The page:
The remainder of the operating budget is derived from service fees, which are not intended to garner profits, but rather to recover costs and maintain operations. With time and prudent business decisions, the AHTSCF should slowly wean off of the institutional support, replacing it with income from the ever-increasing customer base and higher operating efficiency. Even if and when self-sufficiency is met, support from the parent department should still be available in situations of unexpected costs, such as a dip in clients, loss of funding, or to smooth out budget bumps from replacement and upgrade of expensive screening platforms. In this way, institutional support can provide security to the screening core in the face of competition, to maintain the integrity and service function of the lab.
Funding and Governance
The KU-HTSL, now starting its fifth year, is supported by a variety of mechanisms (Table 4). KU HTSL is supported, in part, by the Centers of Biomedical Research Excellence (COBRE), Center For Cancer Experimental Therapeutics (CCET), the Kansas Technology Enterprise Corporation (KTEC), the Kansas Bioscience Authority (KBA) and the KUMC Cancer Center. In addition, funding is derived from NIH grants and private funding. Collaborations with federally funded researchers provide crucial support to the screening lab. This grant funding is often derived in the form of supporting aims in large grants, where HTS is a critical component of a major funded project.
The KU HTSL is a shared resource of the University of Kansas Medical Center (KUMC) Cancer Center and the University of Kansas Department of Research and Graduate Studies (KU RGS). Administration and organisation is provided both by external and internal advisory boards. Individual projects are managed by the collaborating principal investigator alongside the HTS director and HTS project managers. In addition to its work with researchers and clients, the KU HTSL core synergises with other service cores at the University of Kansas to provide a greater range of capabilities for research and drug discovery. The broad clientele of the KU HTSL, to internal and external, non-profit and for-profit entities, provides much needed financial support. However, these extracurricular services need to be balanced with services to the supporting institution, to ensure proper service to local university researchers’ needs, and to bring value to the investment made by the supporting groups at the university. One advantage in work with for-profits and external institutions is the implementation of the higher market rate for the services rendered. This translates into higher fees for services, but too much external work proves to be a disincentive to funding support and subsidisation by the home university. Otherwise the university will essentially be subsidising the work of external researchers.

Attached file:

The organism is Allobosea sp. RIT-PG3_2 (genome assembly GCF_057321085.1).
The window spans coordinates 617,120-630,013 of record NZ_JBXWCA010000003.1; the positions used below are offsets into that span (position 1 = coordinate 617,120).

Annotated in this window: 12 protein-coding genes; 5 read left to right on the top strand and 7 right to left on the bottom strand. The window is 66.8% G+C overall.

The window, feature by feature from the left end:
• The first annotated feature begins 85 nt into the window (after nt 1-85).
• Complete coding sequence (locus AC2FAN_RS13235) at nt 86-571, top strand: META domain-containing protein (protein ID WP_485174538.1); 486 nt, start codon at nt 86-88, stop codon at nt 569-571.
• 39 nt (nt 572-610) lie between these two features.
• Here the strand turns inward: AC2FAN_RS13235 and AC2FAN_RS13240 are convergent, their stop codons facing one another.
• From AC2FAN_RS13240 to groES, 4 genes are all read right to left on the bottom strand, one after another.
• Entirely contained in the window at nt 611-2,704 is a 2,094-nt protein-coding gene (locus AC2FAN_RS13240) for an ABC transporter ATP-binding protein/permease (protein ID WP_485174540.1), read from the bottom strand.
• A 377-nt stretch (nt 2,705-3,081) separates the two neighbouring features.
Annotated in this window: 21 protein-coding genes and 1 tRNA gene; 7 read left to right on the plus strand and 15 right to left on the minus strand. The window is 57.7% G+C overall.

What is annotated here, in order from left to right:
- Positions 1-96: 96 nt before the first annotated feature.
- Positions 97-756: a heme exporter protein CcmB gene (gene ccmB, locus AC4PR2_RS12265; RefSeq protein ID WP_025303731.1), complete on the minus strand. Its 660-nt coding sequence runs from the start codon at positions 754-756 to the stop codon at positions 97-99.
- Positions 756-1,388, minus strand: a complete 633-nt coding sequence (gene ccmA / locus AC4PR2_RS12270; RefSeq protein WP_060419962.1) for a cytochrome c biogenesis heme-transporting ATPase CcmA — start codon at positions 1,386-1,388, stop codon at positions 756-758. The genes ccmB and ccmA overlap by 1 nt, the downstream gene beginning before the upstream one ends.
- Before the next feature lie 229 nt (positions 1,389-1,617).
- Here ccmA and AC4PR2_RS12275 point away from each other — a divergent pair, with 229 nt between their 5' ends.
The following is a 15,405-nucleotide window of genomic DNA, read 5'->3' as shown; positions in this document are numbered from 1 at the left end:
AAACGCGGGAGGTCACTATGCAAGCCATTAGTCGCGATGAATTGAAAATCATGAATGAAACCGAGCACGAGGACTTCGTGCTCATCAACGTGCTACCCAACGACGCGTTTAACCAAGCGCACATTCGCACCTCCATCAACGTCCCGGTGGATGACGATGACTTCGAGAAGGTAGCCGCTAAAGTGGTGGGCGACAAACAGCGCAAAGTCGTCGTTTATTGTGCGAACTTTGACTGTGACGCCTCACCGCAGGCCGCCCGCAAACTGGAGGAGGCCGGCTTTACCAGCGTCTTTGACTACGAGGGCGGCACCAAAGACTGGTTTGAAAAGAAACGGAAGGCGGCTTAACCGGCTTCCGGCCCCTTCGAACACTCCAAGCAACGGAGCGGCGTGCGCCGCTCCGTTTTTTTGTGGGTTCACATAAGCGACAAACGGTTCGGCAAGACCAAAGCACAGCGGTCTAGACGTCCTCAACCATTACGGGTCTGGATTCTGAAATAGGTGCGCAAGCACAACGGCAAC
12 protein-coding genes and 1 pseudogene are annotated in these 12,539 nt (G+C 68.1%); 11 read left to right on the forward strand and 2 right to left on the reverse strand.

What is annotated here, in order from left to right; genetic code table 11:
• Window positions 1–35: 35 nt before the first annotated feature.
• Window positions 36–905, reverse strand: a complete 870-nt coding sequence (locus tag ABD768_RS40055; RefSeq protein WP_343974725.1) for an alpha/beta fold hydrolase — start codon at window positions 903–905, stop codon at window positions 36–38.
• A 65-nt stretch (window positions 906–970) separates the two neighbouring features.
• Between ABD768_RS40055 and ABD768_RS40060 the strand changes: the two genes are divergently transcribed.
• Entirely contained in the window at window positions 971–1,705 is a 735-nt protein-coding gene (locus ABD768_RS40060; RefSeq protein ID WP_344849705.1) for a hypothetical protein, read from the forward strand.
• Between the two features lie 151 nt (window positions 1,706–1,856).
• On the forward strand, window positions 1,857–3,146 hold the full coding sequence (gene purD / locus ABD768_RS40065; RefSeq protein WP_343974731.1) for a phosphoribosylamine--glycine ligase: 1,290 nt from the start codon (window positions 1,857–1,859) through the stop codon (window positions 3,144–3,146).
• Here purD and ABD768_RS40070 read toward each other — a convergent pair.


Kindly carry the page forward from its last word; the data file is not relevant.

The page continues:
HTS rate structure and pricing variables
The ATSCFs are established, for the most part, by funding received from the state or federal agencies. As such, the rate structure that the ATSCFs are mandated to follow are governed, in the United States, by the Office of Management and Budget (OMB) Circular A-21: Cost Principles for Educational Institutions. OMB Circular A-21 is a government circular that sets forth the rules governing the eligibility, accounting principles and calculation of costs in support of sponsored research. Every service in each core laboratory has three distinct rates: Internal federal rates, external federal rates, which is about 5% more than the internal rates, and external market rates. The latter may be established on a case-by-case basis. The rates are set through a rigorous evaluation of costs of labour, materials and lab administration costs. Sadly, the rates are also influenced by inertia; decisions about programme funding that were made many years ago. Further, the rates need to be regularly subjected to a reasonability test.